‘Video games do not hurt anybody’
Someone is finally speaking some sense. Following the Australian Classification Board’s banning of Outlast II, Senator David Leyonhjelm blasted the Australian Senate regarding video game censorship. Leyonhjelm argues the laws related to games are made and enforced by people who know nothing about them.
Leyonhjelm reveals politicians and public officials are blocked from sites like IGN and PC Gamer “because we might stumble across an image of something somebody disapproves of from a medium we don’t understand.” Citing a survey that states the average gamer is 33 and 68% of Australians play video games regularly, he reasons “how is it that adults are not trusted to make choices about video games, and yet they are allowed to vote?”
When websites such as Stormfront (Neo-Nazi forum) and LiveLeak (videos of real people dying) are allowed while game sites are not, Leyonhjelm says this “tells us something about the illogical, censorious attitude bureaucrats have about video games.” He adds “All of this operates on the assumption that people who play video games are impressionable children who would play out anything they saw. Yet the internet is now awash with all manner of unpleasant images involving real people, not computer generated [characters], while violent crime around the world is in decline.”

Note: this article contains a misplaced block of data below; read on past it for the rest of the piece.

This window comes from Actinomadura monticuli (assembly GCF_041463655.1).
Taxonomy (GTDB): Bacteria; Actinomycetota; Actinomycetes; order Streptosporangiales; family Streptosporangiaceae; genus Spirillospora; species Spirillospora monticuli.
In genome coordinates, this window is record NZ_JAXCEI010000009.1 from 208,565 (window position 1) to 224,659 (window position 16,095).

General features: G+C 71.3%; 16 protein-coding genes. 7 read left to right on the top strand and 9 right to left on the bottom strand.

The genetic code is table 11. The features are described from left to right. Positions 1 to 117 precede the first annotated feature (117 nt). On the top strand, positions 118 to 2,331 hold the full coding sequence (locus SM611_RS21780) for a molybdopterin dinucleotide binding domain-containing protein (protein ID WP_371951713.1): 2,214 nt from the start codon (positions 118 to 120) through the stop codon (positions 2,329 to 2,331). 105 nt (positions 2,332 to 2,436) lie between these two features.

To end, Leyonhjelm criticizes Prime Minister Malcolm Turnbull’s “innovation agenda,” stating “every signal we send to the gaming community…is of censorship, disapproval and discouragement.”
I would extend the argument to include kids as well. As dumb and “impressionable” as people may believe kids to be, they are perfectly capable of deciding what should not be performed outside a game. As Jack Thompson may or may not have realized in his failed campaign against violent video games, neither kids nor adults who play games turn into killing machines or rapists just because they see it in games. Or movies. Or television. Or books.
Australian senator urges censors to “leave gamers alone” [gamesindustry.biz]